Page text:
-------- Ursprüngliche Nachricht -------- Von: Seth Berman <[hidden email]> Datum: 10.02.2017 20:02 (GMT+01:00) An: VA Smalltalk <[hidden email]> Betreff: VA Smalltalk on Raspberry Pi
We are going to be showing this at Camp Smalltalk RDU, so if you interested in this kind of thing, I encourage you to come.
I've attached a picture of VA, running on top of our new virtual machine, compiled for the Raspberry Pi's ARM processor.
It's quite snappy...surprisingly so given what it's running on.
What may surprise you to know is that this was done in about 4 hours over the weekend when I had some spare time. A fact I attribute more to the portability of the vm rather than my ability.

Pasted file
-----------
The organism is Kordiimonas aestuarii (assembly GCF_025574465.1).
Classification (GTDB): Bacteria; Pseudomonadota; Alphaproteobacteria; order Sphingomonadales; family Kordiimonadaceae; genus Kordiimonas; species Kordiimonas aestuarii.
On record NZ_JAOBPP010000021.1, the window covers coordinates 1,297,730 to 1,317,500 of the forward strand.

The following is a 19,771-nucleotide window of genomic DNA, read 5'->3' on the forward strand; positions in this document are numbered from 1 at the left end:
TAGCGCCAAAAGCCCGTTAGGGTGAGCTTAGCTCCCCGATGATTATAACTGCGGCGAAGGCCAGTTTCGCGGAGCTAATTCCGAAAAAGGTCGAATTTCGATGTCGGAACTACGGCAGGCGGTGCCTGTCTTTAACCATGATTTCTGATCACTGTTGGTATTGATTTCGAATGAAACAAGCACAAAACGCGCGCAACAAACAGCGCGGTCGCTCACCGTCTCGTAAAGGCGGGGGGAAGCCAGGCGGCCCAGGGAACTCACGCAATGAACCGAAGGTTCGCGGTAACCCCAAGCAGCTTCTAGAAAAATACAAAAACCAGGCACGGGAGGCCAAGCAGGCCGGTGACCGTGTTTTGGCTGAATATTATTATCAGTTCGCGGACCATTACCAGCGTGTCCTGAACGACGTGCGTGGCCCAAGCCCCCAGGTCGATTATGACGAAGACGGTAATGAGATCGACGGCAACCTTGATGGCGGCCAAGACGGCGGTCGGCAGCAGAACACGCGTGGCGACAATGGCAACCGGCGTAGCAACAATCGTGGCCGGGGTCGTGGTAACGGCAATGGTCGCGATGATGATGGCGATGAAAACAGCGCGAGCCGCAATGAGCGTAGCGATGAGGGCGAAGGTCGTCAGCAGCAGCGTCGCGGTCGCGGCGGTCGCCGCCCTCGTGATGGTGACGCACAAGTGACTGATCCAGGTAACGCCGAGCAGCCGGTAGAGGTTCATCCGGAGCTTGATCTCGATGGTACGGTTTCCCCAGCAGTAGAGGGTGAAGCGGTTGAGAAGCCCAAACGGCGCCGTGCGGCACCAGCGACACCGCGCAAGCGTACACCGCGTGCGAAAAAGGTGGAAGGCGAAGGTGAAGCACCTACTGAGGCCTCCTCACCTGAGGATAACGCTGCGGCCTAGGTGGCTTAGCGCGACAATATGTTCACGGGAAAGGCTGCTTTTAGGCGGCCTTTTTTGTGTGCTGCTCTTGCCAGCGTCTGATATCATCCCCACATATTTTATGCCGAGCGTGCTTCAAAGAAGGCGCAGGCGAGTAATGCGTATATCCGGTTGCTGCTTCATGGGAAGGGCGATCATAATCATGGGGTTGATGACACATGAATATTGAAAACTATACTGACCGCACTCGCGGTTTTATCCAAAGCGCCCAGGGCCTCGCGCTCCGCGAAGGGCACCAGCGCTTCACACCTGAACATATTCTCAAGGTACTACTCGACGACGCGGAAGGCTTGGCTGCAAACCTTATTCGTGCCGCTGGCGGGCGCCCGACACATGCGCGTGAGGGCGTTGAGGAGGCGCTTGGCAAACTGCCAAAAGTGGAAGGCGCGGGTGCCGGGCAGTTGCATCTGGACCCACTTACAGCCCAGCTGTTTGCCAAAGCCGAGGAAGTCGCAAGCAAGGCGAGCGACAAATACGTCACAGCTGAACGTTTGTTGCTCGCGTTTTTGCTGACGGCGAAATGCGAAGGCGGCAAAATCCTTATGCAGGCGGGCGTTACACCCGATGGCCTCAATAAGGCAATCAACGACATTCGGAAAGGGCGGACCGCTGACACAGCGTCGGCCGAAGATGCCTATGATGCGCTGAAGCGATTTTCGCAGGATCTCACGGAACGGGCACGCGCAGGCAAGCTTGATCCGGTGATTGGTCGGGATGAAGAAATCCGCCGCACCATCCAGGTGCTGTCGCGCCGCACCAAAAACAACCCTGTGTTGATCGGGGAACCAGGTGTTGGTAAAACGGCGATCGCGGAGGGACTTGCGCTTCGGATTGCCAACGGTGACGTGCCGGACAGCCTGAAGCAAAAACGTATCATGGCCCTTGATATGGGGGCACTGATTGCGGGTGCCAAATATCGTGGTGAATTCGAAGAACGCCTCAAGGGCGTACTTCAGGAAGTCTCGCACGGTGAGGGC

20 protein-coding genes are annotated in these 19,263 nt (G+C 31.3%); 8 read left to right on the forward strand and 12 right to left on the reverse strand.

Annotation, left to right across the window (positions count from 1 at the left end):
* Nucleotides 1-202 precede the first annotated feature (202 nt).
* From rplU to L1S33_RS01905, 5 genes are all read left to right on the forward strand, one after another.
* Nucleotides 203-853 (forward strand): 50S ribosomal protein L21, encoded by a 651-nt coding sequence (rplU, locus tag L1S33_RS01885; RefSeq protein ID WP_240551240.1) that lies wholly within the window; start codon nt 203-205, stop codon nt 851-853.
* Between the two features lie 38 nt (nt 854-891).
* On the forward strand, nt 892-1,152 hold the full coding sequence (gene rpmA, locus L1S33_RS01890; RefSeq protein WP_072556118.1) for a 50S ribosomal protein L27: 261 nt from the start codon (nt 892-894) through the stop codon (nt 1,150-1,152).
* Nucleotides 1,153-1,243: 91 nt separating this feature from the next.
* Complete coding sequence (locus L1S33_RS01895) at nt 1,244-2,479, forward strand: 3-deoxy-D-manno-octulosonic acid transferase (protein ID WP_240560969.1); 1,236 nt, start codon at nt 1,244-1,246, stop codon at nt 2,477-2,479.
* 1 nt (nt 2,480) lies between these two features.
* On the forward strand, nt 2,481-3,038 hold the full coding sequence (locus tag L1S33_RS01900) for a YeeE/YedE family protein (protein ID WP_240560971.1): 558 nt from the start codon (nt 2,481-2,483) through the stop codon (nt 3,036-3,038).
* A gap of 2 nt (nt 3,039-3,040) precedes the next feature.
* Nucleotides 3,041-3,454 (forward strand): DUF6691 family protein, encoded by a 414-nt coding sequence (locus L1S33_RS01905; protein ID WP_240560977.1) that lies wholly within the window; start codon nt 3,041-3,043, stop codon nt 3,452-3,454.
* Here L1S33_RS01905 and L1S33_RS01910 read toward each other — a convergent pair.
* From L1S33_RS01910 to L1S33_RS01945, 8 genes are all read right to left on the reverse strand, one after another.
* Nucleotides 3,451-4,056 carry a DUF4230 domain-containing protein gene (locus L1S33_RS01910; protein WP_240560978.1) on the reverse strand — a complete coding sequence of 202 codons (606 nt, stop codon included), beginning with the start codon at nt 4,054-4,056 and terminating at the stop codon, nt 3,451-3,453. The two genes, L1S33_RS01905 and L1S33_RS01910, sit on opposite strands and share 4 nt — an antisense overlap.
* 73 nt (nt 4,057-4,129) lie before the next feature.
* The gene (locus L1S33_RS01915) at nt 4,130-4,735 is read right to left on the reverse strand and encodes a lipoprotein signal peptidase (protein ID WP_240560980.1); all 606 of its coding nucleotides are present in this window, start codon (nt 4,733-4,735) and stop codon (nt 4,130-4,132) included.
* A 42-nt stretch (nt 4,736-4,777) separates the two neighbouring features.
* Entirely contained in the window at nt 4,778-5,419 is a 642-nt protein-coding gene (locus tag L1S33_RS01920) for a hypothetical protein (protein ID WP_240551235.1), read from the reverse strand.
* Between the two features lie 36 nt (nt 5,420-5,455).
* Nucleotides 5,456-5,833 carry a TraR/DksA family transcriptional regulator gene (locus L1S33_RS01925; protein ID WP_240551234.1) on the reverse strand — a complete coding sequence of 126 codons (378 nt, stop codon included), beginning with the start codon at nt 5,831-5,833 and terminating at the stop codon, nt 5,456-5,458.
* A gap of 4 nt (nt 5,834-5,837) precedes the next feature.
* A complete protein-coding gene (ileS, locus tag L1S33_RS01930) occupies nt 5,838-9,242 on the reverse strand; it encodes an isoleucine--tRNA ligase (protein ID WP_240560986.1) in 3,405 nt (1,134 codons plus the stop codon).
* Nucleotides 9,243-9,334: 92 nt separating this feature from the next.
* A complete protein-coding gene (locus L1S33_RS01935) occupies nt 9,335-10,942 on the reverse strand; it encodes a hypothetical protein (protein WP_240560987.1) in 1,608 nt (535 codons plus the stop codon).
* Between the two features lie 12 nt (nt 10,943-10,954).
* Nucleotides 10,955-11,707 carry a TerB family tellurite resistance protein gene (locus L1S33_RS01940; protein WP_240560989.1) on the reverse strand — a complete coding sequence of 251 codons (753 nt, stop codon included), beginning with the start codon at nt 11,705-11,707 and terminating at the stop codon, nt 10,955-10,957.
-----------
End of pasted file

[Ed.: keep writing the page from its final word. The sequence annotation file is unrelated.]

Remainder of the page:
In fact, I spent more time dealing with Motif/X11 linking issues than the actual virtual machine port.
The only thing that hung me up, forcing me to print out pages of bytecodes and compare them against a Linux/X86 run, was the fact that 'char' datatypes in C compilers are unsigned by default on the ARM.
So our Linux x86 defininition of an I_8 (a datatype we define that is supposedly a signed byte)...was in fact not a signed byte on the ARM. So a bytecode to jump to a small negative offset turned into a jump to a much larger positive offset.
But redefining it as 'signed char' fixed that up.
Who knew? Well...somebody knew...just not me.
We have multiple ways we can build our vm. From C interpreter versions that have zero assembly (well, assembly managed by us) all the way to the LLVM code-generated version which are the most performant.
I chose somewhere in between to start with. The only assembly I did was to make use of gcc's register intrinsics allowing us to pin important vm state to registers.
That was the fun part...then came Motif...but I'll leave that where it is because it's not that interesting...just painful:)